December 29, 2020
On December 27, 2020, President Trump signed into law The Consolidated Appropriations Act, 2021 (the CAA). The CAA contains multiple income and employment-tax related provisions that will impact both corporate and individual taxpayers and also contains welcomed resolution to certain issues created under the Coronavirus Aid, Relief and Economic Security Act (the “CARES Act”).
In particular, the CAA:
Section 11102 of the CARES Act provides that all or a portion of a PPP Loan received by a taxpayer may be forgiven to the extent that the taxpayer (i) uses the proceeds of the PPP Loan to pay payroll, employee healthcare costs, interest on mortgage obligations, rent and utilities within 24 weeks from the date that the PPP Loan was received; and (ii) satisfies certain other requirements.
Section 1106(i) of the CARES Act provides that any amount that would otherwise be included in gross income as cancelation of indebtedness income under section 61(a)(11) as a result of the forgiveness of a PPP Loan is excluded from the taxpayer’s gross income. In Notice 2020-32, the IRS took the position that no deduction should be allowed for an otherwise deductible expense if the payment of the expense results in the forgiveness of a PPP Loan and such forgiveness is excluded from the taxpayer’s gross income.
The CAA overturns the IRS’s position in Notice 2020-32 and provides that a taxpayer that incurred otherwise deductible expenses that qualify the PPP Loan for forgiveness will be permitted to deduct such expenses. Additionally, such taxpayer’s tax basis in its assets will not be reduced as a result of the forgiveness of the PPP Loan. This provision is effective as of the date of enactment of the CARES Act.
Furthermore, the CAA provides that a taxpayer that receives loan repayment assistance under the CARES Act will not be required to include any amounts in gross income and will not have any deductions disallowed as a result of the receipt of loan repayment assistance. This provision is effective for taxable years ending after March 26, 2020.
In addition, the CARES Act provides for additional access to Economic Injury Disaster Loans (EIDL). Similar to the treatment of the PPP Loans, the CAA provides that a taxpayer that receives an EIDL (i) is not required to include in its gross income cancellation of indebtedness income arising from the forgiveness of an EIDL; and (ii) is entitled to deduct otherwise deductible expenses that were paid with the proceeds of an EIDL (and will not be required to reduce its tax basis in its assets as a result of the forgiveness of a EIDL). This provision is effective as of the date of enactment of the CARES Act.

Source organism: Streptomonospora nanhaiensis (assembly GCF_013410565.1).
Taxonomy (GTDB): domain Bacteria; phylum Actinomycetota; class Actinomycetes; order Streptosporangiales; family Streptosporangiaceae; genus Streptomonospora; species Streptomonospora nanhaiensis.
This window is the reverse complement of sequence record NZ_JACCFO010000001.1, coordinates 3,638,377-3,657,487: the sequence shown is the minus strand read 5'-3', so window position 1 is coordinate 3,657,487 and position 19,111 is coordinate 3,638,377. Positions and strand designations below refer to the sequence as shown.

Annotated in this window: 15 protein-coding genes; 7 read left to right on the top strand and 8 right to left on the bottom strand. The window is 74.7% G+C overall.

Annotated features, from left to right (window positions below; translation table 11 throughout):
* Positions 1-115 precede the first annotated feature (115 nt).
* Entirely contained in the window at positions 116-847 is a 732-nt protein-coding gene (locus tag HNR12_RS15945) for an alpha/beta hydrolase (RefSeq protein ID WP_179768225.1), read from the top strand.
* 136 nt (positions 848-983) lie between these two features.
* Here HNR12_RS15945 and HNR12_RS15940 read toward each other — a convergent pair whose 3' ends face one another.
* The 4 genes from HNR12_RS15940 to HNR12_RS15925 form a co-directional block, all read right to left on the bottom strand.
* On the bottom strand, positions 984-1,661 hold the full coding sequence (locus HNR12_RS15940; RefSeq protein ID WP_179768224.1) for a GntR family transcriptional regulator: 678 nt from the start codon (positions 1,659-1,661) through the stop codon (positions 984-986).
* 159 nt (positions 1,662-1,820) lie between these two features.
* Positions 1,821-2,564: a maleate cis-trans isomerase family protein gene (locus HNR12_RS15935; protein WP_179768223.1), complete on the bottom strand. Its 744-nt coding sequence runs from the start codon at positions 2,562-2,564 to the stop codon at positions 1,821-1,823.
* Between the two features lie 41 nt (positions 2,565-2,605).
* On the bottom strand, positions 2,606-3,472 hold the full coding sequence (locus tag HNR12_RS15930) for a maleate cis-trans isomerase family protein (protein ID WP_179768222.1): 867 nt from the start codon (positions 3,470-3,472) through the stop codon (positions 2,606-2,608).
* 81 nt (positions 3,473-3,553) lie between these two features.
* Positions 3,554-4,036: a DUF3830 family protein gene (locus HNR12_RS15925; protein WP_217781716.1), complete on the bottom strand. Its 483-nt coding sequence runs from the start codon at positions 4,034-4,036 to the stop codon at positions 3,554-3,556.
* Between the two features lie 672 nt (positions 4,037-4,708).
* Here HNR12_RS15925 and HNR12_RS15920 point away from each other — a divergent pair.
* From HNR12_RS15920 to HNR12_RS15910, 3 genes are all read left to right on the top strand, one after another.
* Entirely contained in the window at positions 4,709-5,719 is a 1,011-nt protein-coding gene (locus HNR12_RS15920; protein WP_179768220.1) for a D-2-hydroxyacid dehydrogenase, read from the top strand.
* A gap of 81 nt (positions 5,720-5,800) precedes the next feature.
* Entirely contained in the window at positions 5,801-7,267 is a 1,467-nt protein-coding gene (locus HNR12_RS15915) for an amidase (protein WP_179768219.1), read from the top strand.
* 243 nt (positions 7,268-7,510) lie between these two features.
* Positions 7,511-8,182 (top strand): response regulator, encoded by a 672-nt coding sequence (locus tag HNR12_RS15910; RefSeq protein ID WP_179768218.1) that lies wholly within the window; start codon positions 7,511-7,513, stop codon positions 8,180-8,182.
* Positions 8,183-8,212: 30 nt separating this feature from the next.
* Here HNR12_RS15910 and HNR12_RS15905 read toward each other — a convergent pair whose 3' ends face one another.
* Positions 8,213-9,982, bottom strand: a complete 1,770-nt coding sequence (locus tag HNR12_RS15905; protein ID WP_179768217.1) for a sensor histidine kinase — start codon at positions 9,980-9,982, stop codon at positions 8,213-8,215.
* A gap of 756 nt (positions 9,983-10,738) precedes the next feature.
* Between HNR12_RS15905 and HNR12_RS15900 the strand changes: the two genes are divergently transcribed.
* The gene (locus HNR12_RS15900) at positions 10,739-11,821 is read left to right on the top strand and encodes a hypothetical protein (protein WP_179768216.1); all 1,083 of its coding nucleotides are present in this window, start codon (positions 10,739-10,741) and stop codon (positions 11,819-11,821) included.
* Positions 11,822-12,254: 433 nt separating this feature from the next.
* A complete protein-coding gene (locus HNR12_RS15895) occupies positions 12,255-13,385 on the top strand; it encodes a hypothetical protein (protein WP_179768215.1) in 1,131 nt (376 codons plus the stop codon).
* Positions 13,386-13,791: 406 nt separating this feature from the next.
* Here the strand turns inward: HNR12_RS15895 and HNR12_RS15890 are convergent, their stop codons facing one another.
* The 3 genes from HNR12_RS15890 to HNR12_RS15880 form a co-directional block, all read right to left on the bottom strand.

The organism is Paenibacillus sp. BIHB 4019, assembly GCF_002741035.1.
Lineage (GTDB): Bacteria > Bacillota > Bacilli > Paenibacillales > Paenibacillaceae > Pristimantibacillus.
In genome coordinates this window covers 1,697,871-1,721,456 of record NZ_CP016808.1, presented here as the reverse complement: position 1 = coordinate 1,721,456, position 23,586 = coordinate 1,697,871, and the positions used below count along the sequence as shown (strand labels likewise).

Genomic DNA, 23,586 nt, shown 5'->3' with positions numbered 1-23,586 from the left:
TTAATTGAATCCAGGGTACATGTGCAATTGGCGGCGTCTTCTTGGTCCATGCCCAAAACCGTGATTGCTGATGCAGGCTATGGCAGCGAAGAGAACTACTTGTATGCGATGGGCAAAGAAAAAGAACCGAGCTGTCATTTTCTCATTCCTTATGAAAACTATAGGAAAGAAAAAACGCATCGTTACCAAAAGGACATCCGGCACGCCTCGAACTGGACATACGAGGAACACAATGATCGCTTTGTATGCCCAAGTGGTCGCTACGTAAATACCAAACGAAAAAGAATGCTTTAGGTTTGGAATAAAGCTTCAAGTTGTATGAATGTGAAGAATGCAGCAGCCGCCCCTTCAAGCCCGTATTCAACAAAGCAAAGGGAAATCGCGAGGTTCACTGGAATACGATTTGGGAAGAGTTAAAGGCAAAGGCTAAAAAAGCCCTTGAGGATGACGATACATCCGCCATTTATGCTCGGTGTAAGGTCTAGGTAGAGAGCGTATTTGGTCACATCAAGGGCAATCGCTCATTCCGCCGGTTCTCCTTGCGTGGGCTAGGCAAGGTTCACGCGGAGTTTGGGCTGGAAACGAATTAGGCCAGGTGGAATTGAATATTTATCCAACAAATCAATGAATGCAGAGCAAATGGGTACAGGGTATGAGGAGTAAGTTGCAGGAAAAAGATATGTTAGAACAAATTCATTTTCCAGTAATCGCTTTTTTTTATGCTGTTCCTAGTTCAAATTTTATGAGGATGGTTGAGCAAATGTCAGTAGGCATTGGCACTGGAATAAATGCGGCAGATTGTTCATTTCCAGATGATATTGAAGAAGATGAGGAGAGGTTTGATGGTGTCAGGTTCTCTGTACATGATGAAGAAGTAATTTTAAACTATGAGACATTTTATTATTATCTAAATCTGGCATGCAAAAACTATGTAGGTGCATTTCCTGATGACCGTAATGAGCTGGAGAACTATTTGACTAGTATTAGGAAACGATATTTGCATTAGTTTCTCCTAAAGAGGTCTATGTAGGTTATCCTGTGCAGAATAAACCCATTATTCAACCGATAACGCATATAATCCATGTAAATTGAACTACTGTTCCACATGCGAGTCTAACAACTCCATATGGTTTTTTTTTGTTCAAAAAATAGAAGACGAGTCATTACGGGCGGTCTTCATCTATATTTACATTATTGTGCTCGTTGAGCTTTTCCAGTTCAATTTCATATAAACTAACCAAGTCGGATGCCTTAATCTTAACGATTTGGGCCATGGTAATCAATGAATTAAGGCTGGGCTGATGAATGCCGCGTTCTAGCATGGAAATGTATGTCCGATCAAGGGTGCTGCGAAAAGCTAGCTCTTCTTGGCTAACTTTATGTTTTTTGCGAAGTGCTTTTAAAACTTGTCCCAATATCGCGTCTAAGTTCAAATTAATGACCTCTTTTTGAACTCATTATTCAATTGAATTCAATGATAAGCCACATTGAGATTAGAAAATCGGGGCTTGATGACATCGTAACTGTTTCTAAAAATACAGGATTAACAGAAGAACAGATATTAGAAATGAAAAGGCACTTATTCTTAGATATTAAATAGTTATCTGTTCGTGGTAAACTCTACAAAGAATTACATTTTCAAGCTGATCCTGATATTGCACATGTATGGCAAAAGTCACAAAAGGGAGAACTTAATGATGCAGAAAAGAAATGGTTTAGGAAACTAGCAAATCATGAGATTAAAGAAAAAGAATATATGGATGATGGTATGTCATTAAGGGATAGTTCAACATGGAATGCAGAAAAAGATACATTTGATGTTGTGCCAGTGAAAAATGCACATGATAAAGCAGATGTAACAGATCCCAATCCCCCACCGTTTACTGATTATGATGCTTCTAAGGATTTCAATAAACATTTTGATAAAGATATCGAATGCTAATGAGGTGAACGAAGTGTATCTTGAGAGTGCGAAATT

Furthermore, under section 6050P, a lender that discharges at least $600 of a borrower’s indebtedness is required to file a Form 1099-C and furnish a payee statement to the borrower. The CAA allows the Treasury Department to waive the information reporting requirements for any discharges arising from the forgiveness of a PPP Loan or an EIDL.
The CARES Act provides that “eligible employers” may receive a refundable employee retention credit in an amount equal to 50% of all “qualified wages” that are paid to employees between March 12, 2020 and December 31, 2020 if the employer either (i) had its trade or business operations partially or fully suspended due to an order from a governmental authority limiting commerce, travel or group meetings due to the COVID-19 pandemic; or (ii) experienced a decline of gross receipts for any quarter of more 50% (determined by comparing the gross receipts during such quarter with the same quarter in the preceding year) (referred to as “a significant decline in gross receipts”). For employers that averaged more than 100 full-time employees in 2019, the credit is limited to wages paid to an employee that is not providing services to the employer due to either (i) the employer’s operations being fully or partially suspended due to orders from a governmental authority; or (ii) a greater than 50% decline in the employer’s gross receipts. The amount of qualified wages that can be taken into account for each employee is limited to $10,000 in the aggregate, resulting in $5,000 of employee retention credits being available per employee.